Author Topic: Babington's leek study  (Read 17904 times)

goodlife

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Babington's leek study
« on: November 23, 2014, 11:55:33 »
Came across this interesting read...http://orca.cf.ac.uk/56030/1/U584777.pdf

I haven't had chance to go through it yet myself...just skimmed quickly over and decided it is worth of mentioning...

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Babington's leek study
« on: November 23, 2014, 11:55:33 »

Digeroo

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Re: Babington's leek study
« Reply #1 on: November 23, 2014, 22:31:06 »
This is proving interesting in parts.  Some is a bit too much for my old brain.

But I have found an interesting bit that bulbils planted in January having been kept in a refridgerator did better than September sown ones.  I thought they needed sowing asap, so had not though of storing in the fridge until the new year.  I will put a reminder in my phone so I do not forget next year.

I have also had a thought that my leeks have grown on from bulbils so are in fact clones which might be the reason that the seeds may not be viable since there are no fathers only mothers.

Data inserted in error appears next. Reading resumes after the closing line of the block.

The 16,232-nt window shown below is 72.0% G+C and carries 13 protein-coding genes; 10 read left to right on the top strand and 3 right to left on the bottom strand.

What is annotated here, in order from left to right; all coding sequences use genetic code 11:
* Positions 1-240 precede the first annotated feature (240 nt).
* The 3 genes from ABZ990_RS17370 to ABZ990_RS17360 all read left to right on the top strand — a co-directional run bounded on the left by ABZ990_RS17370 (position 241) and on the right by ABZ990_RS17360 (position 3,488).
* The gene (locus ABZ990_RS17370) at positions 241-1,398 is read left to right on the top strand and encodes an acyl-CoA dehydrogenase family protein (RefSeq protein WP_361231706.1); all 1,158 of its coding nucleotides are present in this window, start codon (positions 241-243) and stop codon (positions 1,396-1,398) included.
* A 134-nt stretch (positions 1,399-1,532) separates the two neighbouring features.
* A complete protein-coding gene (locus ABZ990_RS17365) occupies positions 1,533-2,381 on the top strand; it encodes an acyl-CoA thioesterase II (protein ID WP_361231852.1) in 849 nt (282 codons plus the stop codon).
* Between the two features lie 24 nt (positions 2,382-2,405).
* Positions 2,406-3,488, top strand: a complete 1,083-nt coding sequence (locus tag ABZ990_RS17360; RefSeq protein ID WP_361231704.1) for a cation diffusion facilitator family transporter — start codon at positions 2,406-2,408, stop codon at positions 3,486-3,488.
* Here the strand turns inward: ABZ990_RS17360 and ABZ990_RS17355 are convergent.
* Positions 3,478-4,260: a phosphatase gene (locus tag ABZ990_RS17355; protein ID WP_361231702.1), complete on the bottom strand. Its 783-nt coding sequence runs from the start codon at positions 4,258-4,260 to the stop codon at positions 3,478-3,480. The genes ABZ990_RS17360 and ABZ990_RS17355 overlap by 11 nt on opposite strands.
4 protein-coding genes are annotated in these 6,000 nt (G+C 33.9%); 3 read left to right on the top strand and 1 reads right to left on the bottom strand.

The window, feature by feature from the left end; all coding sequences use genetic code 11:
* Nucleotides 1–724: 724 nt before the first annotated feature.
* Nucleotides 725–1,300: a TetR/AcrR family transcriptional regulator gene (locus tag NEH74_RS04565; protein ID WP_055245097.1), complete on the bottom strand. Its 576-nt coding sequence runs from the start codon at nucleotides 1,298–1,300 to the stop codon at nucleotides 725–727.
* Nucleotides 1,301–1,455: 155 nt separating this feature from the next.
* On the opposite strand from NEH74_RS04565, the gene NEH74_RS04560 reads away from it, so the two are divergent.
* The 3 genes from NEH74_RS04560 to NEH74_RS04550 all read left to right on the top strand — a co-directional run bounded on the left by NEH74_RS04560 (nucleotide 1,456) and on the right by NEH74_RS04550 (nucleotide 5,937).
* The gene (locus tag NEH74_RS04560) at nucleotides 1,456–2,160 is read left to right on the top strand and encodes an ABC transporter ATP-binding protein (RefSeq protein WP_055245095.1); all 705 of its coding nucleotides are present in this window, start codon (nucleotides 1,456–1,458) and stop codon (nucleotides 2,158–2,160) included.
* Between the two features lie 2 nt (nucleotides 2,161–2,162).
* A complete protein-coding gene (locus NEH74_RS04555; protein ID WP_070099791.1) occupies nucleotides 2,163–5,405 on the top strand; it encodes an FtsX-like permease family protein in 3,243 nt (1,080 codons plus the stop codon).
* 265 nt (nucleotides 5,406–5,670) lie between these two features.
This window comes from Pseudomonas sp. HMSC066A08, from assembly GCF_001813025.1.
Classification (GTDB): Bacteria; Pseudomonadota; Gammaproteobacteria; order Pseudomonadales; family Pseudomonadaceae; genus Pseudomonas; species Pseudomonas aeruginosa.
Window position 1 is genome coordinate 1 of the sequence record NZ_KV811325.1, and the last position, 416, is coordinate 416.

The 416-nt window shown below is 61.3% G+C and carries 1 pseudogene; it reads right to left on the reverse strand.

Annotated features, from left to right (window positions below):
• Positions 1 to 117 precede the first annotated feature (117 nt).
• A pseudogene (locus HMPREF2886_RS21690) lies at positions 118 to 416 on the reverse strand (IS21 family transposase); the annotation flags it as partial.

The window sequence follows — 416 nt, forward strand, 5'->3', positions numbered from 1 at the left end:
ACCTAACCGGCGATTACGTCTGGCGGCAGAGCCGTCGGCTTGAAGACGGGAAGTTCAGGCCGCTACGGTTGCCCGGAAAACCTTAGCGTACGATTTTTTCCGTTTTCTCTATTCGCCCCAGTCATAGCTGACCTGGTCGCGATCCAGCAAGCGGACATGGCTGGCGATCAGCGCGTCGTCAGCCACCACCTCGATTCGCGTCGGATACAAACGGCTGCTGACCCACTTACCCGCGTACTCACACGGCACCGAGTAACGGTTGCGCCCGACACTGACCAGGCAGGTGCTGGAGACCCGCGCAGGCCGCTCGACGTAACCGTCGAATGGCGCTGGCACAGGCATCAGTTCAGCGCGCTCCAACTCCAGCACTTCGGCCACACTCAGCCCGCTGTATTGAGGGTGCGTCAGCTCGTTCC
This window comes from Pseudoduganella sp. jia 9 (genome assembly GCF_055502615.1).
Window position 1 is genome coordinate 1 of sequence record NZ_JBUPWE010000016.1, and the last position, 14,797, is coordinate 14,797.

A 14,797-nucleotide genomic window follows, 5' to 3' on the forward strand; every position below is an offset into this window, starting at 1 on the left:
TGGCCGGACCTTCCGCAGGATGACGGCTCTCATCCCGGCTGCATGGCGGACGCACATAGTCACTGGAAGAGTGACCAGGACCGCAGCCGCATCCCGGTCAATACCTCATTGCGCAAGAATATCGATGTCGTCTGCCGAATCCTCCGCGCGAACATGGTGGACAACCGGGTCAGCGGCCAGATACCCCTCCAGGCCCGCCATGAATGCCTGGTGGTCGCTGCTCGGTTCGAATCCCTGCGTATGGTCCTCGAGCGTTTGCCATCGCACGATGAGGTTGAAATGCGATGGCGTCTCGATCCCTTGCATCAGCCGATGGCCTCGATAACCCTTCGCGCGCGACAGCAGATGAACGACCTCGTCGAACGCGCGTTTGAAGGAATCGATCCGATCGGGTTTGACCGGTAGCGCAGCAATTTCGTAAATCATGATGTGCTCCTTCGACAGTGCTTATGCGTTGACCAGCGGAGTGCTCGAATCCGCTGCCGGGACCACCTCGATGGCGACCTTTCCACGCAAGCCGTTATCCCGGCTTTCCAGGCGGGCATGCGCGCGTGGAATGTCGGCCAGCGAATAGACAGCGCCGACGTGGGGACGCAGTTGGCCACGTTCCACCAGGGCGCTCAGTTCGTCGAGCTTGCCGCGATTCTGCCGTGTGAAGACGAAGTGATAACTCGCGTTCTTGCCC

Robert_Brenchley

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Re: Babington's leek study
« Reply #2 on: November 24, 2014, 13:59:18 »
Try getting  bulbils from another source, so hopefully it'll be a different strain with significant genetic differences.

Digeroo

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Re: Babington's leek study
« Reply #3 on: November 27, 2014, 02:09:29 »
Having been convinced that the seeds on my leeks were not viable since they seemed very soft and fail a germination test, they are now sprouting quite happily on the seed heads.    :BangHead:

goodlife

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Re: Babington's leek study
« Reply #4 on: November 27, 2014, 09:39:02 »
Lol...they are 'variety' that demands specific conditions for germination..they want to be close to 'mum'.. :icon_cheers:

Now you have to take tweezers out and start plugging those seedlings out...one at the time and transplanting them into tray of compost.......have fun... :angel11: :coffee2:

galina

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Re: Babington's leek study
« Reply #5 on: November 27, 2014, 11:20:59 »
Goodlife, where do you dig out these interesting papers.  No doubt a lot will be over my head and I have only just started reading, but already very interesting.

Am I remembering this correctly - did we have a discussion years ago about Babington Leek? I described mine, you described yours - and they were different?  There is a nice list of similar species on page 4.  I hope I remember this correctly.  If it was somebody else or perhaps a discussion on another list, my apologies.